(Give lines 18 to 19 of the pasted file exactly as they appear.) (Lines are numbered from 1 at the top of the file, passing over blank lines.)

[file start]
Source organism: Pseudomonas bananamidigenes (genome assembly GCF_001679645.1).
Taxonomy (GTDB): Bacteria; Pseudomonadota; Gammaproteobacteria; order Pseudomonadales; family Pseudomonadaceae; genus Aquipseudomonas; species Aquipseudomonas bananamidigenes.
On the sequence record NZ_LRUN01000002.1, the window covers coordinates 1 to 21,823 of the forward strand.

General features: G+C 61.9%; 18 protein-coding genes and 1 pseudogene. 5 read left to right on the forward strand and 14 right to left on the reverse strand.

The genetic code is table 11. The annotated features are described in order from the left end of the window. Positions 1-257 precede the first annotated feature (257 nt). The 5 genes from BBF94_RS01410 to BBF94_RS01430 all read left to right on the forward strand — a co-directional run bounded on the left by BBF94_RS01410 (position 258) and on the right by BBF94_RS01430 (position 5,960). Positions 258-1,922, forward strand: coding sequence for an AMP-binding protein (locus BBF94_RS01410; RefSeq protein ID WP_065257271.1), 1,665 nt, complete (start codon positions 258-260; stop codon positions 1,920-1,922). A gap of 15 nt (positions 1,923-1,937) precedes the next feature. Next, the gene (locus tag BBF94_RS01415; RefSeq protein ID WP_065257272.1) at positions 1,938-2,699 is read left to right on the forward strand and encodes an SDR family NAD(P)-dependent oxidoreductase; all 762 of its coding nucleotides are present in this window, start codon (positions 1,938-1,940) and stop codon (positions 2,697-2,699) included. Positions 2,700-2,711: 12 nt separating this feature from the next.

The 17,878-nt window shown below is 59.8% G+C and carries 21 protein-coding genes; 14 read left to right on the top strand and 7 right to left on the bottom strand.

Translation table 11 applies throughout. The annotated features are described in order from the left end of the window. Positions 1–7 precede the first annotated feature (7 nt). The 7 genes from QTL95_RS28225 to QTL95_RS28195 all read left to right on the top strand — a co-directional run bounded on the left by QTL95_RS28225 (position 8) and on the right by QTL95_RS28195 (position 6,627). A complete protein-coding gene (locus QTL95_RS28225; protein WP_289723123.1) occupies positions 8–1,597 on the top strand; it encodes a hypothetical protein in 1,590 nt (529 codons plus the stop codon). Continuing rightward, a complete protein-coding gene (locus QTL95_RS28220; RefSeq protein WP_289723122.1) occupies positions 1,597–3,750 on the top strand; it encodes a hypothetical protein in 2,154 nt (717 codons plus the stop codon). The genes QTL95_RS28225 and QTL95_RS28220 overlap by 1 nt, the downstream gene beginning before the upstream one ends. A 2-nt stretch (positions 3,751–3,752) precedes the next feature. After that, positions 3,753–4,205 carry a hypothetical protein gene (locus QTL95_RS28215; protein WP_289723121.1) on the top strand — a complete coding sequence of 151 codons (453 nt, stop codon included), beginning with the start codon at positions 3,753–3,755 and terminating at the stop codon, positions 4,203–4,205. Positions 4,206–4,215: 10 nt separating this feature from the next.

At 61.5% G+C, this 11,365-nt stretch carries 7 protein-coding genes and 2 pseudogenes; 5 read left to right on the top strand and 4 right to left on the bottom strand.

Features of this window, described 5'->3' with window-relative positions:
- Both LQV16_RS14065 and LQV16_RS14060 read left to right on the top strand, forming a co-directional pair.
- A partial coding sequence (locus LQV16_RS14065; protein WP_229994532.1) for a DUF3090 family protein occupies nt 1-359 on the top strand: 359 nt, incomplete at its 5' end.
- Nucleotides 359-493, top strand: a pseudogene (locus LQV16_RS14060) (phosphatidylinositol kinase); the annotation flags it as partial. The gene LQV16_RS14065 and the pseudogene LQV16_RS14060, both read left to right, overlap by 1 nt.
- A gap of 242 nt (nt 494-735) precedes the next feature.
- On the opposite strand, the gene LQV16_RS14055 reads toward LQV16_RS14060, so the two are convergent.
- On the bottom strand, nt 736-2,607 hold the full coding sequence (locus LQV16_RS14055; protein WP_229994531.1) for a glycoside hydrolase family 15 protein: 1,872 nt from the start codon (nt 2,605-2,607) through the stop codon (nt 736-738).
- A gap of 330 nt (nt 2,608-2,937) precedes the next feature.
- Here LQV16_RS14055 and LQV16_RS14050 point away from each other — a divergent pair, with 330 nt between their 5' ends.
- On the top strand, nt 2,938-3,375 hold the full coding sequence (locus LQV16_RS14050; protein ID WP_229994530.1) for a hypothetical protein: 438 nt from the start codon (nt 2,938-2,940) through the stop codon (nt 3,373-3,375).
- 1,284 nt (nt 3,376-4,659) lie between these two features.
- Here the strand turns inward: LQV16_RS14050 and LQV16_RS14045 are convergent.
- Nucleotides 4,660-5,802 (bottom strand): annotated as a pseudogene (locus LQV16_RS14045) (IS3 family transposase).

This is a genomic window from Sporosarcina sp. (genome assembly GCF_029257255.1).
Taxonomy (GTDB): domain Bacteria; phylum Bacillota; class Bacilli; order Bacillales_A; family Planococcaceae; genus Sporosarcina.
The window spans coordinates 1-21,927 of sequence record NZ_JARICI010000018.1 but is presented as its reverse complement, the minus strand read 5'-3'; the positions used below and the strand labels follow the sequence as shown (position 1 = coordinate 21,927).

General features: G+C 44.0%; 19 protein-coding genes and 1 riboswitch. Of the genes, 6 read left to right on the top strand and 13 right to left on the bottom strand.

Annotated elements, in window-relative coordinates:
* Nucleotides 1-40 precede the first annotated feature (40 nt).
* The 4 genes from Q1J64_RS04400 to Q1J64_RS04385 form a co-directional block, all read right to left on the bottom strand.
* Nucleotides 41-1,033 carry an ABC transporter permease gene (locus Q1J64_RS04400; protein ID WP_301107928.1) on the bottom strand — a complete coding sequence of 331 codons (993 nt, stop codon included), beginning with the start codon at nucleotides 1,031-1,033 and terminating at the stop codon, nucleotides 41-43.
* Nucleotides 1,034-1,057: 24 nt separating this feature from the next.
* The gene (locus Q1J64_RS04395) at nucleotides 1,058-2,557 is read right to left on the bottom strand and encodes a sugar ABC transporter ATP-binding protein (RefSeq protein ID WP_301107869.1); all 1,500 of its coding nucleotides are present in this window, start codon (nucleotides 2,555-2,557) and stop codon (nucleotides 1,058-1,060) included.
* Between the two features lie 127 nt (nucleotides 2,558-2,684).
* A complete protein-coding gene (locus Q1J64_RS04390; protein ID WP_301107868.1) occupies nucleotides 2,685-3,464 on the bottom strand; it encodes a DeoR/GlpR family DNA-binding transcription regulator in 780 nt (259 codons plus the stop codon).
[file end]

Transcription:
- On the top strand, nt 2,938-3,375 hold the full coding sequence (locus LQV16_RS14050; protein ID WP_229994530.1) for a hypothetical protein: 438 nt from the start codon (nt 2,938-2,940) through the stop codon (nt 3,373-3,375).
- 1,284 nt (nt 3,376-4,659) lie between these two features.